Davidson’s Dream Collaboration: Paolo Pellegrin & his wife Kathryn Cook

Matt Borowick & Nancy Borowick

The brother and sister team are close in age and live only a few miles apart, but their visual approaches to the world around them are surprisingly different. Their process began with Matt sending his favorite 35mm images to Nancy, including the image of the Empire State Building above. Nancy then shot images she felt would pair well with them. “I wanted the Echosight images to make sense and tell a little bit of a story,” says Nancy. “I wanted them to be very purposeful so the end result would be a more cohesive group of images.” She felt their images got stronger as the project progressed and she developed a better understanding of how Matt shoots. Nancy had always known her brother’s work but as a sibling, and after collaborating with him, she felt she understood it from a professional perspective as well.

Nancy’s Dream Collaboration: Ben Lowy & Marvi Lacar

Richard Koci Hernandez & Dan Cristea

Hernandez and Cristea teamed up after a chance encounter on Instagram. A mutual appreciation for one another’s work led to Skype conversations and eventually in-person meetings. For Echosight they took a purist approach, using an app that picked images at random from each photographer and combined them. For Hernandez, that element of chance was “frightening, freeing, and invigorating all at the same time,” he says. “Something new is born, something you can’t predict.” They felt Echosight should be more an act of happenstance than intentional creation.

Hernandez’s Dream Collaboration: Travis Jensen & Daniel Arnold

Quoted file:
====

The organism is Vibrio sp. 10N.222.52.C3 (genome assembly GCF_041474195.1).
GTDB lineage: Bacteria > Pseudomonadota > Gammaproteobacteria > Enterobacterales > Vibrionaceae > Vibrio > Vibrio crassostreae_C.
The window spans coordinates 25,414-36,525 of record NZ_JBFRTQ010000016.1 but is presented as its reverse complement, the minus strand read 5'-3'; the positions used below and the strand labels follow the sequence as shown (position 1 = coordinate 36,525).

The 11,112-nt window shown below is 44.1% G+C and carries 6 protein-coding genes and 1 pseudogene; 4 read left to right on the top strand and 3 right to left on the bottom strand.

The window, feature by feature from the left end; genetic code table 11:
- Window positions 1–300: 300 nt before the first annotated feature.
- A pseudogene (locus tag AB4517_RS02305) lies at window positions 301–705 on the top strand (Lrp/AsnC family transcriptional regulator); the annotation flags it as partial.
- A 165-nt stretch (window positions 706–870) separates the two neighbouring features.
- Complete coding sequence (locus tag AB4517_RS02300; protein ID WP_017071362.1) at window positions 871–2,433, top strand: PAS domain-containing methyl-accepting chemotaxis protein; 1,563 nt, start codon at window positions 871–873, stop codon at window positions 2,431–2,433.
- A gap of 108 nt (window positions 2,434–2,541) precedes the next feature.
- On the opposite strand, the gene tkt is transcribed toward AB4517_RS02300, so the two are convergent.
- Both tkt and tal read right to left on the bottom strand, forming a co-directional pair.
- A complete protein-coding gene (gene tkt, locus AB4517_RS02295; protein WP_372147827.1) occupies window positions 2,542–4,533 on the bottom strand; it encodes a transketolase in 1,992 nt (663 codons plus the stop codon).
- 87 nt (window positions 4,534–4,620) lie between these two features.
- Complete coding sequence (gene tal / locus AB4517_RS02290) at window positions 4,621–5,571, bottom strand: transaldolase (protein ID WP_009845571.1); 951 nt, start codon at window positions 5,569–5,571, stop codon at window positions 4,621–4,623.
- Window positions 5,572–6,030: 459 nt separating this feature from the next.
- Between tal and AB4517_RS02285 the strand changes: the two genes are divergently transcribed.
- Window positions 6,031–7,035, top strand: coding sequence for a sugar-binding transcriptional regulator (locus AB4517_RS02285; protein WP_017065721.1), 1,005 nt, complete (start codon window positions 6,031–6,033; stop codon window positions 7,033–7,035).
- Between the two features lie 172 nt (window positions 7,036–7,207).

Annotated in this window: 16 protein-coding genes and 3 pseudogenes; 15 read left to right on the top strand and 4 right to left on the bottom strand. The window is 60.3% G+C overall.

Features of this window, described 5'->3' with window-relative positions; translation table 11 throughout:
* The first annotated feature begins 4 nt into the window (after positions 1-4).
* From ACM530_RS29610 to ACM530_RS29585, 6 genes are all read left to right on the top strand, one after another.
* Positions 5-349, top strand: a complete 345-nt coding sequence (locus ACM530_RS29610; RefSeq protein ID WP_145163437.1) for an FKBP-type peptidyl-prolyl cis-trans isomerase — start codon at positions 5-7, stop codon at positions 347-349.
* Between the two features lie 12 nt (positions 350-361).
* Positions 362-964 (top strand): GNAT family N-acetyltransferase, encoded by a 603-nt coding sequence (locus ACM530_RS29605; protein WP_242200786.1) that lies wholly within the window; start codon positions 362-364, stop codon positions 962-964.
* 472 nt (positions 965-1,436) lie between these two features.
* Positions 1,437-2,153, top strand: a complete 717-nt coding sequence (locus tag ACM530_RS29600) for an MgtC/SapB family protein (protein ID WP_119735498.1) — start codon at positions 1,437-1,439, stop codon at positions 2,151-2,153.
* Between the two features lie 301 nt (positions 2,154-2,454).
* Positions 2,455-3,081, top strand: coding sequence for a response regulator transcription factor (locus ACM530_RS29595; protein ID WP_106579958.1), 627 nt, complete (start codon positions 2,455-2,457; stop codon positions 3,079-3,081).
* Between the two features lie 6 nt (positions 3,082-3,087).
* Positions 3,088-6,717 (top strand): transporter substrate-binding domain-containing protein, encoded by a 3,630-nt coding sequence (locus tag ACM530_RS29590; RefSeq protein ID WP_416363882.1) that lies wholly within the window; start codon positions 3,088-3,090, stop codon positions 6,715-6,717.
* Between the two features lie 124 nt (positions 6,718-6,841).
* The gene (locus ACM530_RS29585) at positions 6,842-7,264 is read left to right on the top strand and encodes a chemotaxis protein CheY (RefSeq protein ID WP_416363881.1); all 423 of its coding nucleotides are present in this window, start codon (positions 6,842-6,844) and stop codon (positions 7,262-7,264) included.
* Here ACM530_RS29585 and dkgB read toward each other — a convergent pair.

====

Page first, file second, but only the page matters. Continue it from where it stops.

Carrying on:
Ramsay de Give & Dylan Isbell

De Give and Isbell became friends at the Brooks Institute’s School of Photography when they discovered their shared a similar interest for botany. For their collaboration, they photographed plants together, and combined them with de Give’s portraits, creating a series of solid and consistent multiple exposures. Minimizing the element of chance that is standard for Echosight, they “wanted it to be structured and a full thought rather than just hoping it would work,” Isbell tells TIME. Despite having a set direction, they welcomed the elements of chance inherent in combining the images. “Collaboration is two people working together, two minds working towards the same idea,” says de Give. “But at the same time, both have to let go to let the vision speak for itself. It’s hard to do that but it really pays off in the end.”

Isbell’s Dream Collaboration: Michael Goldberg & Daniel Arnold

Ben Lowy & David Scott Holloway

This best friend duo have been working side by side for years. Rather than combining their best images, they went out searching for images that would combine well together. “Sometimes people fall too in love with their images,” says Lowy. “We created the images knowing that we were going to mold them together. We had ideas in our minds about how we were going to approach it, like who was doing background that day and who was doing foreground. Who was working more with negative space.” The foreground images had to have plenty of negative space to allow for the busier background images to show through. Lowy and Holloway became one of the most successful Echosight teams by cross-posting the images on their own Instagram accounts, which have a combined 170,000 followers.